Feature

CDs versus USB flash drives

USB flash drive

Credit: iStockphoto

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The USB data storage industry is worth roughly two thirds of its counterpart, but it's likely that it will overtake CDs and DVDs in the future.

A USB flash drive can survive 10,000 write/rewrite cycles, but the USB plug will only survive about 1,500 connections. On the other hand, you can use a rewritable CD about 1000 times before it gives up the ghost.

Unfortunately, rewritable CDs never gained widespread popularity because USBs came along, and people have favoured CDs more for permanent file storage.

Using ... and reusing

Of course, you can't use a CD or USB flash drive by itself.

A USB flash drive needs a USB port, which all new computers have. A USB flash drive has no moving parts, so it uses a negligible amount of energy to run the warning light and store energy when it's connected to the port.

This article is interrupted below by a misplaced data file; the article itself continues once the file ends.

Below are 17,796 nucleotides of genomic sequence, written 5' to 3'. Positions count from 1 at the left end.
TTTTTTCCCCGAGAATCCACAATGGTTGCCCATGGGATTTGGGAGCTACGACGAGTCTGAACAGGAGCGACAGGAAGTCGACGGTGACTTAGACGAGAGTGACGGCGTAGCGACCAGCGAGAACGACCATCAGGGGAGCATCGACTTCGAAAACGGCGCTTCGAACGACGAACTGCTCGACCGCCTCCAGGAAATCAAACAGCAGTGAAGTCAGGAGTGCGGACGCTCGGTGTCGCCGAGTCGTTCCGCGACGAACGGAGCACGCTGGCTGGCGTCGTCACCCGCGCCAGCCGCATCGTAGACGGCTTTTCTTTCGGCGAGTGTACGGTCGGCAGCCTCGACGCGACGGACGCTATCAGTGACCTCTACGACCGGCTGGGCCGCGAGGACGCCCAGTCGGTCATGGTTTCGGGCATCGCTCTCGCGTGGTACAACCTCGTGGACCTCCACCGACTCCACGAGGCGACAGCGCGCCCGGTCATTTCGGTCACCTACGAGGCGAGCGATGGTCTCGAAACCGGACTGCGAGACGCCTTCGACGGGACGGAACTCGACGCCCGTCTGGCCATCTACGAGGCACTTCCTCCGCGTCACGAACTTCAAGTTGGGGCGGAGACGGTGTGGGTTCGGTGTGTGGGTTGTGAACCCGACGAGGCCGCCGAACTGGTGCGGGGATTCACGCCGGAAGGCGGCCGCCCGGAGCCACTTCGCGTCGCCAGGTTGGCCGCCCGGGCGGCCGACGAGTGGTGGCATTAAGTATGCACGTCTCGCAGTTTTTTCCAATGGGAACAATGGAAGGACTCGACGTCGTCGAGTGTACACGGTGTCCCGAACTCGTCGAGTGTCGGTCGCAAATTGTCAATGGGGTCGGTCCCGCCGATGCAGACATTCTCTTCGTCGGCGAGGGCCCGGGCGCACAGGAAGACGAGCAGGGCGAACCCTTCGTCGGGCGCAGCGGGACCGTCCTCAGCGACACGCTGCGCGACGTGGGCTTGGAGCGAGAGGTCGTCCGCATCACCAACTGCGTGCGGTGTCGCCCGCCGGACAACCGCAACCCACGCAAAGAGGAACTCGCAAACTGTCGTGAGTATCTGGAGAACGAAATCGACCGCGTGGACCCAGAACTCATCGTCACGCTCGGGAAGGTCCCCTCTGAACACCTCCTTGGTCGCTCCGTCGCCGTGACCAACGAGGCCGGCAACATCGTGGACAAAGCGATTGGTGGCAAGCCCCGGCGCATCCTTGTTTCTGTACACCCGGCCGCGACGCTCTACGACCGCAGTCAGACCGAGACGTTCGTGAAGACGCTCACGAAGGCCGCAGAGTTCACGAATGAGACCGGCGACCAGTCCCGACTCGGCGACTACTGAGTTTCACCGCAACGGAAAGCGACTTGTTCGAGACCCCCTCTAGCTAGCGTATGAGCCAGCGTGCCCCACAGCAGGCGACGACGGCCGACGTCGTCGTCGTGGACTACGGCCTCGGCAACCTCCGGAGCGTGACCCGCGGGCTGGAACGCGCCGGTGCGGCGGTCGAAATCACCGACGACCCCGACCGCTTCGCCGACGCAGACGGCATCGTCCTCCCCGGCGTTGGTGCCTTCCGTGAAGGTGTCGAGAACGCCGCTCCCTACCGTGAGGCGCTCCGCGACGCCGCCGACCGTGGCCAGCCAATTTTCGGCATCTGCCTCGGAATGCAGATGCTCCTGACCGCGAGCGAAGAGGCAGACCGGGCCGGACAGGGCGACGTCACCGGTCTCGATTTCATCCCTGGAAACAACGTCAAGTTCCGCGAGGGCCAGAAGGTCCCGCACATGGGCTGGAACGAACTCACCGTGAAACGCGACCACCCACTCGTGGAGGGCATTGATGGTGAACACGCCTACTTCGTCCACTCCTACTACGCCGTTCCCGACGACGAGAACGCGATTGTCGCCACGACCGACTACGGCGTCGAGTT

But to store information on a CD, you need a CD drive, which requires a small motor to spin the CD and move the laser. Such a drive takes almost one watt of power when running, and accounts for one per cent of the energy (about 13 kWh) required to manufacture a PC.

Because of the mix of materials, especially metals, both CDs and USB flash drives are difficult to recycle.

This is true of most electronic waste, which makes up nearly five per cent of all solid urban waste worldwide - almost as much as plastic packaging.

A shallow victory?

There are no good figures available for the detailed environmental impact of these electronics, but in general, the USB drive is ahead by a nose: a lot goes into its manufacture, but it will get more use and doesn't require a special drive.

However, while a USB flash drive is more environment-friendly than a CD, like most electronic gadgets, it's still far from being green.

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